Management of type 2 diabetes includes: Healthy eating, Regular exercise, weight loss,  ​Possibly diabetic medication, insulin injections & insulin pump. These steps will help keep your blood sugar level closer to normal, which can delay or prevent complications. 

Healthy eating

Contrary to popular perception, there's no specific diabetes diet. However, it's important to center your diet around:

  • A regular schedule for meals and healthy snacks

  • Smaller portion sizes

  • More high-fiber foods, such as fruits, nonstarchy vegetables and whole grains

  • Fewer refined grains, starchy vegetables and sweets

  • Modest servings of low-fat dairy, low-fat meats and fish

  • Healthy cooking oils, such as olive oil or canola oil

  • Fewer calories


Physical activity

Exercise is important for losing weight or maintaining a healthy weight. It also helps with regulating blood sugar levels. 

Aerobic exercise. Choose an aerobic exercise that you enjoy, such as walking, swimming, biking or running. Adults should aim for 30 minutes or more of moderate aerobic exercise on most days of the week, or at least 150 minutes a week. Children should have 60 minutes of moderate to vigorous aerobic exercise daily.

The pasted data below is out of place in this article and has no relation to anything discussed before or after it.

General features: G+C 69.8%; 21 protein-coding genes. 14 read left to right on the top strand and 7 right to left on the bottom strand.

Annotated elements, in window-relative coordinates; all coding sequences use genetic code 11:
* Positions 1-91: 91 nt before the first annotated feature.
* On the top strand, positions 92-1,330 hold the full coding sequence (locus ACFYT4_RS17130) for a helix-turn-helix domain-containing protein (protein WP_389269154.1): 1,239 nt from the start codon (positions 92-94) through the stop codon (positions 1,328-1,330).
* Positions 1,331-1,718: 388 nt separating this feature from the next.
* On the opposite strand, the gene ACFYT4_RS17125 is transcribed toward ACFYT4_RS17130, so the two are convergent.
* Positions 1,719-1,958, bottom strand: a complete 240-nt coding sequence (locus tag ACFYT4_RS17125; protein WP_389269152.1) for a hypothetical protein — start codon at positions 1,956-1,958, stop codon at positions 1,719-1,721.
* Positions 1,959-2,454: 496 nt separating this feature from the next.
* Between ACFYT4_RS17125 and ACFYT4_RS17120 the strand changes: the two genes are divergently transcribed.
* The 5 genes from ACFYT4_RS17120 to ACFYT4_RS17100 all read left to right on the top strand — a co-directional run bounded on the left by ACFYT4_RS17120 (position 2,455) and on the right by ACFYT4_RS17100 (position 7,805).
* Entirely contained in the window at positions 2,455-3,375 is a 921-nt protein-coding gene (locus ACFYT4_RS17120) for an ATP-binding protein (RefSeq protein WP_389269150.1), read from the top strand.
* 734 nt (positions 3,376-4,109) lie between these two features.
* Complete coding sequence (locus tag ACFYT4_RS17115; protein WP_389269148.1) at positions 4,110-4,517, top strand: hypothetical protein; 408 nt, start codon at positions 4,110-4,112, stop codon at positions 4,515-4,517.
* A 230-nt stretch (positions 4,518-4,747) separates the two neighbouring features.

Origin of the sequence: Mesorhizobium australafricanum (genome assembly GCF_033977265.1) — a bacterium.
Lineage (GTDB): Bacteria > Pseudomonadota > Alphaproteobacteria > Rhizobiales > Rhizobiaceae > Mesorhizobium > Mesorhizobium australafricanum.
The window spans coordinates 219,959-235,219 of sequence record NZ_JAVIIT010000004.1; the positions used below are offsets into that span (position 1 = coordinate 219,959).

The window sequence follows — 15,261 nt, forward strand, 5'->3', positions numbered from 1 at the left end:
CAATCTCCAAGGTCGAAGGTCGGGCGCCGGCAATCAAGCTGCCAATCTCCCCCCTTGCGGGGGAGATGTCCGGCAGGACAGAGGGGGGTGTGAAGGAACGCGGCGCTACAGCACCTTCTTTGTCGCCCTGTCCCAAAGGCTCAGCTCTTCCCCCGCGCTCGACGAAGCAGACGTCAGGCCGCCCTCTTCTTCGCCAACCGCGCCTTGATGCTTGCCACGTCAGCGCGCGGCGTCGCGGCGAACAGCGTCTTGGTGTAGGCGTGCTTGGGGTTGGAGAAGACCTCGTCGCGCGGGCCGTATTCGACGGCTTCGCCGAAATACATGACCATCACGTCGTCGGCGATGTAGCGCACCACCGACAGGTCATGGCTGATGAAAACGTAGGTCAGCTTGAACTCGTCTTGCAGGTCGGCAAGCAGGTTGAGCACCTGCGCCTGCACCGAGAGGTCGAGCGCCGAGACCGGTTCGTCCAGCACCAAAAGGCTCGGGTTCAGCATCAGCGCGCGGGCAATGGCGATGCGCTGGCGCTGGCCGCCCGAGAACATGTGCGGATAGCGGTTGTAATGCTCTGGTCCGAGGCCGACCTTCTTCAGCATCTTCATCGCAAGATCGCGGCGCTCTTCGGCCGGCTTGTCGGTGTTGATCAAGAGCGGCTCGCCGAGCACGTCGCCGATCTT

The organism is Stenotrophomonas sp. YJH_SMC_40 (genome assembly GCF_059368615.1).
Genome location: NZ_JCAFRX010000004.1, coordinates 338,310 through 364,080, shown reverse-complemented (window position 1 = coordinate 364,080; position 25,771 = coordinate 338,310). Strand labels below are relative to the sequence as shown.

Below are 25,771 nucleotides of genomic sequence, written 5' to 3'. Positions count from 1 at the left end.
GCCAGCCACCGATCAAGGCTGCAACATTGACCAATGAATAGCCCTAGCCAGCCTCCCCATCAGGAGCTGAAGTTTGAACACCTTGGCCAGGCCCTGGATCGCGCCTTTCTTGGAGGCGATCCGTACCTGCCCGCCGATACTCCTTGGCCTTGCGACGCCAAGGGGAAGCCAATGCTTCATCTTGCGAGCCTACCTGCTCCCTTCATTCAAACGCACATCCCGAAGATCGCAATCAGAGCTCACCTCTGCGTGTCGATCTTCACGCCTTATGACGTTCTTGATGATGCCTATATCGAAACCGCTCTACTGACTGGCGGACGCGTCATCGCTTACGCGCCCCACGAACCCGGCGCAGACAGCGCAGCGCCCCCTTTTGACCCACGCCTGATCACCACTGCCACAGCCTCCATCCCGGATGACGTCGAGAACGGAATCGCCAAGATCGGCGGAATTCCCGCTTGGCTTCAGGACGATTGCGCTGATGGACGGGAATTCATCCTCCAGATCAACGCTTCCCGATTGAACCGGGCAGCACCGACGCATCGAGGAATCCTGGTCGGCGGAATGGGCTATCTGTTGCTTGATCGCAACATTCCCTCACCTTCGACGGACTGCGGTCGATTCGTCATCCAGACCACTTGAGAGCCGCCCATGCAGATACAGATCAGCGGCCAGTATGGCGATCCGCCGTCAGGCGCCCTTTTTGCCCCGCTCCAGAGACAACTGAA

Resistance exercise. Resistance exercise increases your strength, balance and ability to perform activities of daily living more easily. Resistance training includes weightlifting, yoga and calisthenics.

Adults living with type 2 diabetes should aim for two to three sessions of resistance exercise each week. Children should engage in activities that build strength and flexibility at least three days a week. This can include resistance exercises, sports and climbing on playground equipment.

Limit inactivity. Breaking up long bouts of inactivity, such as sitting at the computer, can help control blood sugar levels. Take a few minutes to stand, walk around or do some light activity every 30 minutes.

Weight loss

Weight loss results in better control of blood sugar levels, cholesterol, triglycerides and blood pressure. If you're overweight, you may begin to see improvements in these factors after losing as little as 5% of your body weight. However, the more weight you lose, the greater the benefit to your health and disease management.